Regulation & Policy

An increasing share of variable renewable energy sources in the grid requires a market push for the development and demonstration of flexible conventional power generation, says Christer Björkqvist, Managing Director of the European Turbine Network (ETN).

Britain's energy regulator Ofgem today said the projected tightening of the spare power generation margin over the next four years would step up the urgency for the upcoming energy reform (EMR) package to encourage investment.

Capacity payment mechanism should not only consist of a lump sum for availability but should include a premium for flexibility, says Edward Nagelhout, Market Development Analyst, Wartsila Power Plants.

To launch a capacity mechanism in Britain is the right approach to incentivise new investment for security of supply, says to Ray Tomkins, founder and director at Economic Consulting Associates.

"We have been lucky that due a combination of circumstances - such as the dash-for-gas, the investment strategy of the vertically integrated oligopoly, and more recently the recession depressing demand- that major blackouts have been avoided as private generators have 'over-invested'," he said. "This cannot be relied on in the future...

As Germany's power grid operators are busy negotiating with power plant operators over the amount of available cold reserves, the federal network regulator Bundesnetzagentur (BNA) confirmed that Germany will need over 2,000 MW of capacity reserve to guarantee supply security in during the upcoming winter.

The autumn statement of the UK finance ministry, set for 5 December, will impact on the timing of the Government's update on the Electricity Market Reform (EMR), JP Morgan Cazenove said today. As both the EMR and the gas generation strategy paper need to be consistent with the Government's fiscal targets, the papers are „only likely to be published once the fiscal targets are known in December,"  says Edmund Reid, analyst at the bank.

Nigeria's federal government has spent about $8 billion on power intervention projects since 1999, to support the construction of 10 power plant projects with a combined capacity of 4,774 MW, James Olotu, owner of the National Integrated Power Project (NIPP), said in Lagos.

InterGen, a global power producer with a total installed capacity of 7,686 MW worldwide, has applied for generation licences in the UK for 1,800 MW of new gas-fired capacity, the British industry regulator Ofgem said on Monday.

Germany's energy industry association BDEW on behalf of its members has submitted a discussion paper to the Ministry of Economics (BMWi) pushing for a deal to compensate operators for refraining from carrying out planned closures of fossil power plants to guarantee supply security during the upcoming winter period.

The German government has abandoned plans to help finance up to 15 percent of the investment costs of new coal-fired power plants, with carbon capture and storage (CCS) technology. The lack of public support for storing carbon underground could shift political support towards gas generation.

German utilities E.on and RWE  have spoken out in favor of a strategic reserve as a quick solution to resolve a capacity squeeze in southern Germany in the coming winter. The debate over capacity markets, by contrast, would take years and the scheme is believed to proof counterproductive to energy-only-markets.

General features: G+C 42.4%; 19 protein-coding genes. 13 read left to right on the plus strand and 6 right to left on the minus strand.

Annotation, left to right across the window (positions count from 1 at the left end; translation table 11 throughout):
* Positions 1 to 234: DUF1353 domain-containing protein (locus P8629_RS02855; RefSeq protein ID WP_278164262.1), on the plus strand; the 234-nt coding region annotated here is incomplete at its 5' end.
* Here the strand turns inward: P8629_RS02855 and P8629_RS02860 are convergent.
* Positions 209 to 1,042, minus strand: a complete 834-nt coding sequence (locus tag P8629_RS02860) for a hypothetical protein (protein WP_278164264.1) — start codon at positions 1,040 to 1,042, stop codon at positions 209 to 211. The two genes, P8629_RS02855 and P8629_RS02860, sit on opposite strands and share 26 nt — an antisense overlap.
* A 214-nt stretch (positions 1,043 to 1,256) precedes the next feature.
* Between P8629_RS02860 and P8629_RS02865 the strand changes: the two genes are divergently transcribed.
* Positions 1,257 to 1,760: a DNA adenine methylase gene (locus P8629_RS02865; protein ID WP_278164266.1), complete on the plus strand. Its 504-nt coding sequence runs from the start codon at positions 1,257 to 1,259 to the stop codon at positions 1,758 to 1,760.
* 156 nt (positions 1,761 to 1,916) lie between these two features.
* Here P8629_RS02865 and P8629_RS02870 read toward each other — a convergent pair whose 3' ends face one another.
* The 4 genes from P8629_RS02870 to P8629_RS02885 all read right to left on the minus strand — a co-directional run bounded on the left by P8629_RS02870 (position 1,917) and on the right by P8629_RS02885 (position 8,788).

Turkey's Privatization Administration (OIB) will launch a tender to sell the 1,200-MW gas-fired Hamitabat power station in Tekirdag, in the north-western region of Turkey.

Doubts on the effectiveness of the energy bill have been raised by the industry. The reform "comes too late" and regulations are "unclear", is the verdict of some investors: "We have long been pushing for greater clarity on the detailed design of the EMR proposals, and greater expediency in the process as a whole," Volker Beckers, chief executive of RWE npower said in a statement to Gas to Power Journal.

Facing up what it calls the "Red Tap Challenge", the UK Department of Energy and Climate Change (DECC) has announced it will scrap unnecessary regulation with the aim of stipulating 100 billion pounds of investment in the electricity sector.

The complexity of proposals to establish a Feed-in Tariff with a Contract for Difference (CfD) under the UK's draft energy bill is freezing new investment. "The proposal has now arguably become unworkable," the Common's energy and climate change select committee warned today.

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News in Brief

Blackout after fire at Madison substation

July 22 – Electricity is gradually being restored at Madison, Wisconsin, after 13,000 people experience a blackout following an explosion at a substation near Madison Gas & Electric’s 100 MW gas-fired Blount Generating Station. No injuries were reported.

Fuel switch could abate 1.2bn tons of CO2

July 19 – Some 1.2 billion tonnes of CO2 could be abated by switching to gas using existing infrastructure, if prices and regulation are supportive. According to the International Energy Agency (IEA), this would be enough to bring global CO2 emissions back down to where they were in 2013.

IEA launches methane tracker

July 18 – A new ‘methane tracker’, launched by the International Energy Agency (IEA), provides up-to-date estimates of current oil and gas methane emissions by drawing on the best available data. Analysts stressed methane emissions could be reduced by nearly half at no net cost.

Canada’s CO2 tax also affects gas power